COLUMBIA — The University of South Carolina is going with a different presidential search firm after the troubled hiring of Bob Caslen in 2019.
USC is hiring R. William Funk & Associates to find a new president, the school's presidential search committee announced July 20.
The Dallas-based firm conducted searches at USC that led to the hiring of Harris Pastides as president and Joan Gabel as provost, as well as the current presidents at Clemson University and the College of Charleston. Gabel is now president at the University of Minnesota. Pastides is back as interim president after an 11-year tenure leading the state's largest college.
USC used Atlanta-based Parker Executive Search when Caslen, the retired superintendent of West Point, was hired amid controversy.
The search was marred by a lack of diversity among the final choices.
The pool of semifinalists reportedly included only one woman. There were none among the finalists. One African American was among the four finalists, Bill Tate, who would be hired as USC's provost before becoming president at Louisiana State University.
The finalists in the 2019 search included only one candidate who had ever run a college, Caslen.
While Caslen won praise for his handling of the pandemic, the former three-star Army general struggled to connect with parts of the university community among faculty and donors. Some of his issues stemmed from his hiring that came after lobbying by Gov. Henry McMaster despite Caslen not having a traditional research background or doctorate degree.
Caslen would also misspeak at times, notably calling the school the "University of California" in a commencement speech in May.
It was during that speech Caslen also plagiarized a quote. Though Caslen said it was an honest mistake, public outcry led to his resignation days later.
USC's presidential search committee has no set timetable, but the school wants a new leader in place by summer 2022.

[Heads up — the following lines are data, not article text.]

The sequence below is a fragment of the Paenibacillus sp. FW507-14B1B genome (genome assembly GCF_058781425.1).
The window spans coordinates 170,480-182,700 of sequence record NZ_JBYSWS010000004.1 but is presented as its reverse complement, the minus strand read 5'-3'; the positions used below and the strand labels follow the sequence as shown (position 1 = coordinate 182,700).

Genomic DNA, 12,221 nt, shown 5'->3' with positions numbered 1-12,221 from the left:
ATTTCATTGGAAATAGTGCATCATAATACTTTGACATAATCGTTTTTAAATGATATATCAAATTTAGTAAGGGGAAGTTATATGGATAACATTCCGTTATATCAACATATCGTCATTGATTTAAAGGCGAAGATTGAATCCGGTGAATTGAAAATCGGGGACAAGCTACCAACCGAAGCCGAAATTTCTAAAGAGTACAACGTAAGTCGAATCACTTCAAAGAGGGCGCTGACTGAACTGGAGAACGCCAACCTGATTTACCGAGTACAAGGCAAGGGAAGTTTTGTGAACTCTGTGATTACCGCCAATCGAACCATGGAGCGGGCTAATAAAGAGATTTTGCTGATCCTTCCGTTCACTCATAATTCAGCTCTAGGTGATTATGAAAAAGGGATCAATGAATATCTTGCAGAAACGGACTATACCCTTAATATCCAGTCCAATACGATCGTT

The Funk firm will receive $165,000 plus some expenses from USC. Parker received $137,000.
Funk's experience was part of the reason why it was chosen, the USC presidential search committee said.
“The firm’s recruiting strategies have helped place many impressive candidates, including minorities and women, at leading universities throughout the country and within South Carolina,” Ernest Jenkins, faculty senate chair for the Palmetto College campuses and a member of the search committee, said in a statement. “These advantages, and their history of outreach to members of university communities, make them a compelling choice to assist us.”
During its nearly 40 years, Funk has helped recruit presidents or chancellors to 13 of the 14 Southeastern Conference schools, including recently at Texas A&M, as well as leaders at the University of North Carolina, University of Virginia, Ohio State University and Indiana University.
Firm founder Bill Funk will lead the USC recruitment efforts and report directly to school's search committee and board.
“We don’t believe in a ‘formula’ approach to president searches,” Funk said in a statement. “Each institution is different and there are precedents that must be honored when organizing and executing the search process."